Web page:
I have been struggling over how I would write this part of the series since I started it. I know what I want to say, but I’ve discovered over the years that this is a place where the fact that I was not culturally shaped within the context of American Christianity creates a disconnect that is difficult to bridge. I don’t really grasp the inner experience and automatic assumptions of those who were shaped within that context and so it is often like navigating a minefield. I tend to express myself in ways that produce reactions I did not intend. I’ve never been known for a reluctance to “stir the pot” in any situation if that’s what I feel is necessary. However, I don’t have the sense that anything I want to say on this topic should be controversial for any Christian. It’s not only deeply embedded in the Scriptures, but consistently in the interpretation of those Scriptures throughout the first centuries of the Church. So I ask that if you react negatively to something I write in this post, take a moment to explain your reaction to me and I’ll see if I can find better words.
I’ve been writing this series from the perspective of my own personal journey into and with Christian faith, so I’ll continue in that vein. It seems to me that most American Christians today don’t realize that in order to proclaim their story of “good news“, they must first either make a person feel bad about themselves or convince them that there is a powerful deity out there who will torment them forever if they don’t do as he requires. When you boil them down, most of the common “gospels” require you to first induce fear, guilt, or shame in the hearer before the rest of the proclamation (which is basically deliverance from the very shame, guilt, or fear you’ve worked so hard to instill) makes any sense at all.
Stop here and think for a minute about how you would explain to someone why they should consider being Christian. Am I wrong? Now, if someone is already consumed to some degree by shame, guilt, or fear, then it’s an easy sell, I suppose. But if a person is not, then unless you can manipulate them into feeling guilty or fearful about their status before this deity, most modern “gospel” proclamations have nothing to offer. And it seems to me that as soon as we fall into manipulation, we are acting in ways that God does not act. If I am trying to manipulate you, then I am treating you not like a person, but like an object instead. I cannot love you and use you at the same time. If that’s not “sin“, I don’t know what is.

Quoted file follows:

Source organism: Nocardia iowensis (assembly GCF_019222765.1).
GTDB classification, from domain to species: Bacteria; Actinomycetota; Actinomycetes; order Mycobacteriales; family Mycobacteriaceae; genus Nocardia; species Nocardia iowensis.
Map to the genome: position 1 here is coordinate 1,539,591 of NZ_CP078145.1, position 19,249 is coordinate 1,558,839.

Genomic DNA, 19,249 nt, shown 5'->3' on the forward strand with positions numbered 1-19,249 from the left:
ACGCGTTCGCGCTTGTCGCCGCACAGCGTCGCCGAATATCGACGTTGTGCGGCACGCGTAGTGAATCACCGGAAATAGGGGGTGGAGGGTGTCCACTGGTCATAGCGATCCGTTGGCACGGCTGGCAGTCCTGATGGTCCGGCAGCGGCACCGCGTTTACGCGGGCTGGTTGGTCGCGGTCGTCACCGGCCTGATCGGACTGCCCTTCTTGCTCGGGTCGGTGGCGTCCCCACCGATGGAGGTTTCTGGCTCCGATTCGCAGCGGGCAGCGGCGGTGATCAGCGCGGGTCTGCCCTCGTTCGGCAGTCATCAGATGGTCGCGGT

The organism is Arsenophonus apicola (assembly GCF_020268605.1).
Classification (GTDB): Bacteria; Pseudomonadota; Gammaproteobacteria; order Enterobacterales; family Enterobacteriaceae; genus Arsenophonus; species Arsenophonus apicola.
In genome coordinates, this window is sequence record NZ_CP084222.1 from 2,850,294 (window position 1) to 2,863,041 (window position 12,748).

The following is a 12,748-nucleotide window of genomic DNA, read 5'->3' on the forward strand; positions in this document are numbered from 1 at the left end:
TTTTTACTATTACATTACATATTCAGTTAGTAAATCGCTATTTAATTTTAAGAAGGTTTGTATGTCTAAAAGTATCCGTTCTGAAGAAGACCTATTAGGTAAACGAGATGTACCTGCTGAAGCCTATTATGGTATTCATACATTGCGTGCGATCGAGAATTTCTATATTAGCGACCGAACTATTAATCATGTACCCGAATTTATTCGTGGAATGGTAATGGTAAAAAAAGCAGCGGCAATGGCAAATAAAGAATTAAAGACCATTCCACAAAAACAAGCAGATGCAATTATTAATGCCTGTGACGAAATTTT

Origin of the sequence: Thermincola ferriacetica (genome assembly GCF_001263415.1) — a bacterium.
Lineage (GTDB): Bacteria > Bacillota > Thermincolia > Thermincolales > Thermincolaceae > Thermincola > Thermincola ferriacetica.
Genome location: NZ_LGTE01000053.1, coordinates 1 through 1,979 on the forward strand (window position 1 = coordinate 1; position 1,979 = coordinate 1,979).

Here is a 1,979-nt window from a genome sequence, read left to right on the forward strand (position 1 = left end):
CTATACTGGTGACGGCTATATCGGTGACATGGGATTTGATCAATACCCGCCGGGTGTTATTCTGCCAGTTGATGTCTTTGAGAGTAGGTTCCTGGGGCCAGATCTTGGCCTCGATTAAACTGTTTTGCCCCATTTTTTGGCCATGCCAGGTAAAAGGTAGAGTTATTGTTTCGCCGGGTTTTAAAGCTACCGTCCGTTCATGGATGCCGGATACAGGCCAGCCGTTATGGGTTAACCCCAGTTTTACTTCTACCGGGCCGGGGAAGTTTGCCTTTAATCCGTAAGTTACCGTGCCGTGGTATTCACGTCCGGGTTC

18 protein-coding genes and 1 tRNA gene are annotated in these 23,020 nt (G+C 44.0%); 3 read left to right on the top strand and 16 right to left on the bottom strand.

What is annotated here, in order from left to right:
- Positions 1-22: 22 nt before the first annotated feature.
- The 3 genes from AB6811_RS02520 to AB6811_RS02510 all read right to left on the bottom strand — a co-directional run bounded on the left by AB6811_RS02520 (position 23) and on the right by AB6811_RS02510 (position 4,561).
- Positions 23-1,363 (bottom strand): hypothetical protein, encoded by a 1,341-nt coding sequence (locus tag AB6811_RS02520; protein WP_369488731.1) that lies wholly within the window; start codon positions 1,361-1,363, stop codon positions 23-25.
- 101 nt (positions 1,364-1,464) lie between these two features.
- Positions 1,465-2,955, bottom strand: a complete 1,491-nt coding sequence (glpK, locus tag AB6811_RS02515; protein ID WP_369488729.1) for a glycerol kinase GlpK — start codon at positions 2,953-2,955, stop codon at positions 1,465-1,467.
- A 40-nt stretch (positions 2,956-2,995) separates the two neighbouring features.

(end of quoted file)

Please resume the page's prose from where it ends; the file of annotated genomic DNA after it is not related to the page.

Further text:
I did not come into Christianity because I feared what this deity might do to me. I was living within non-Christian frameworks and was largely content with them. There was no ground in which fear of this Christian God could take root. It is a fearful thing to fall into the hand of the Lord, but you have to be Christian or shaped by a Christian culture before you begin to understand the deep truth of that statement. And by then you should understand that it is fearful due to the all-consuming fire of his love.
Similarly, I did not become Christian because I felt guilt or shame before the Christian God for my “sin“. Oh, I had and have guilt and even shame, but largely for the way things I’ve done have hurt other people or for failing to be the person I desired to be. (Some of it also probably flows from childhood experiences, but that’s a different topic altogether.) I had no sense of guilt toward the Christian God. In fact, I would still say that I am just discovering what sin actually means in a Christian context and how deeply that thread is interwoven in my life. Sin is also something that can truly be understood only from within a Christian framework.
If those aren’t the “gospel”, what then is the “good news” of Christianity? And why is it good news?
Christianity proclaims a good God who loves mankind. Christianity tells the story of a God who is about the business of rescuing mankind and all creation. The Christian God is not some distant, transcendent deity. No, the Christian God is the one who comes near, the one who enters his creation as a part of it, who empties himself. And by doing so, the Christian God is the one who destroys death and heals mankind’s nature, making communion with God possible for us all.
Here’s a question for you. If mankind had never sinned, if we had remained faithful, would the Son of God still have become Incarnate? The ancient Christian answer to that question is yes. Jesus would not have had to die if that were the case. It was through the Cross that he was able to destroy death in the Resurrection. But it was always God’s purpose (see Ephesians) for mankind to be joined in full communion with God. And that was only ever possible through the action of God. We could never have joined ourselves to God unless he first joined his nature to ours.
When I think about the Gospel, I like a phrase of Fr. Stephen Freeman’s. “Jesus did not come to make bad men good. He came to make dead men live.” I think that captures a significant and central part of it.
I realize that this post is getting long and I’ve still not reached the point that I originally intended to make. So I’ll wrap this up here and continue the discussion tomorrow.